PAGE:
Home > Writing Portfolio > History is the Golden Ticket

It looks like another games publication has gone under and pulled thousands of hours of work by many, many critics under the waves with it. This time there was no warning, except maybe, if one payed close attention, a wave of layoffs, some “server issues,” but not acting on these blink-and-you-might-miss it events in your Twitter backscroll has now made years of games writing, maybe even your own, probably inaccessible. Definitely not easy to access.

This is not a new story. Big sites and small publications, all publishing informative or at the very least provocative and hotly discussed pieces of criticism go under all the time. And every time it happens I feel like a clock somewhere is resetting, that any sort of rhetorical progress made by a lumbering beast of a general news site or the more agile avant-garde magazines has been set back to zero. The effects won’t be felt immediately, of course, but eventually you start to get the creeping feeling… Didn’t I read an article that basically said the same thing once? Didn’t we already talk about this?

If there’s a feeling I’ve gotten from games crit over the past year it’s that it’s not really going anywhere. Exceptional pieces get published sometimes, but for the most part there’s a lot of wheel spinning, of going over the same thing again and again and digging us deeper into those pits. There’s a lot of reasons for this, I think. The quick turnovers and low/no pay on most sites don’t give already-pressed writers time for mature and thorough thought, time needed to produce really good work. And, just like how it’s easier for the games industry itself to continuously divert attention to the next big thing, the improvements of the next, slightly tweaked iteration of existing IP, and why a throwaway line in a Disney or Power Rangers movie is more of a feel good pop culture moment than, for example, the entirety of Moonlight, it’s easy for these sites to crank out the same tired discussions on which Overwatches are kissing now, repeating what [game developer] promises about [upcoming game], are these boobs good or not. Every time there’s an article or “hot take” in this vein, there’s a collective groan across my timeline, a “do we really have to talk about this again?” We’re all wondering when we’ll break out of the endless loop.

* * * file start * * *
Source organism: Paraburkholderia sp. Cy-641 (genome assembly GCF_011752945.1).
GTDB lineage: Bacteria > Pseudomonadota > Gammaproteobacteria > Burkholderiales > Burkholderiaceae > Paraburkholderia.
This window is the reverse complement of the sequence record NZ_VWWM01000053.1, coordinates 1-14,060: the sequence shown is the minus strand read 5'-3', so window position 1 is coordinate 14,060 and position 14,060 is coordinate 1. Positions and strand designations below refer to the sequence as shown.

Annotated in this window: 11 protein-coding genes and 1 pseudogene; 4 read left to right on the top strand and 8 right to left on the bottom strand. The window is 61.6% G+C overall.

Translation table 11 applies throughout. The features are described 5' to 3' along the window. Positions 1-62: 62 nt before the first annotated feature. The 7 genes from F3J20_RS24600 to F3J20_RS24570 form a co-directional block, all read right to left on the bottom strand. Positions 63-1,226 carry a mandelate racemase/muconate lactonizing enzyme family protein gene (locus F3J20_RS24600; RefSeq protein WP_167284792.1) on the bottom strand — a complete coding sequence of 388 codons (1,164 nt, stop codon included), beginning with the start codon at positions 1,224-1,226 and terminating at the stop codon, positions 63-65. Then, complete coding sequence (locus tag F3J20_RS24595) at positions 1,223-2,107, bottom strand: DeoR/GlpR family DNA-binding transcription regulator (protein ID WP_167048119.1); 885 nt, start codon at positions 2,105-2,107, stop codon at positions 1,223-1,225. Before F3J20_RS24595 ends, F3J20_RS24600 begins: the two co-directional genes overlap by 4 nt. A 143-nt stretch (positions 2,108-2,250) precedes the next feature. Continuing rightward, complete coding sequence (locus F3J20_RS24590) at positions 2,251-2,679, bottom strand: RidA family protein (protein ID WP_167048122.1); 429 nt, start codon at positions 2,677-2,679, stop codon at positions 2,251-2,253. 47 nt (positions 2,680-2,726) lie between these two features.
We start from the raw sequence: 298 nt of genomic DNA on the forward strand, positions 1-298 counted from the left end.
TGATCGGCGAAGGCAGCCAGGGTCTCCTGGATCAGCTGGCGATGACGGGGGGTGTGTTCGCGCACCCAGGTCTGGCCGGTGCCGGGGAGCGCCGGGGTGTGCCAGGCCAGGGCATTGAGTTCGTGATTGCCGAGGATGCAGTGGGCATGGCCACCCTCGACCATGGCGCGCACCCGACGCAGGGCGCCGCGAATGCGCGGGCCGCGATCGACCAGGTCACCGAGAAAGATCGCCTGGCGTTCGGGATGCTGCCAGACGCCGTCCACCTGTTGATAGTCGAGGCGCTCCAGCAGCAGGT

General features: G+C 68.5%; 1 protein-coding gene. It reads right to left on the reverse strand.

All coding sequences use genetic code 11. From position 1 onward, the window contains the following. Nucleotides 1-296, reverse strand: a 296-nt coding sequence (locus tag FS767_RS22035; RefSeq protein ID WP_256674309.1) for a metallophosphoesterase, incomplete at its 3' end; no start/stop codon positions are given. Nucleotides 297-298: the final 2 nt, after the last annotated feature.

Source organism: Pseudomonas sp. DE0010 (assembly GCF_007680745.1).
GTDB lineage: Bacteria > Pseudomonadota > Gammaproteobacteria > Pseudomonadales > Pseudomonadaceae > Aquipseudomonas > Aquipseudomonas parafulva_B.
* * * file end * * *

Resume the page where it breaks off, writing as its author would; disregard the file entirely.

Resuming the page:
I want to reiterate, it’s not any writers’ fault that we keep having these discussions without going anywhere. It’s a work culture that inhibits elongated engagement, thoughtfulness, complexity. One that rewards being first out of the gate with your take rather than looking back and informing your criticism. When this profit model is combined with the fact that failed publications go offline… not out of print, possibly hard to find, but utterly obliterated, writing about games ends up having no memory, and then no history.

Any history is made by looking back and building on what came before. This is how you trace narratives through the History of Art and also the history of aesthetics and criticism that goes alongside it. And the important thing is that what happened is actually accessible. What manages to remain is what ends up becoming history. It’s the only way progress can be traced and charted, that we can make sense of what it is we’re doing. Right now, because of the pace and low pay of work, because of publications going under and, rather than only existing in library collections, ceasing to exist at all, because we’re falling into the industry’s own trap of running ahead rather than pausing to catch our breath and look back, videogames, and further, games criticism has a very poor sense of its history. A timeline of commercial consoles is often what slides into its place, but complacency with this will kill some of the most vibrant and innovative tendencies in the medium, and only accelerate how games writing matches the pace set for it by mainstream publishers.

The good thing about videogames is that their age is still pretty much within what you can expect of an average human lifespan. This means that most of the people who saw it, did it, wrote about it, are still around. This is a privilege I realize I have that, for example, a Renaissance art historian absolutely wouldn’t have. But what they have is the historical record, and I can’t say I’m certain we’ll have that, 50, 30, 10, even 5 years down the line.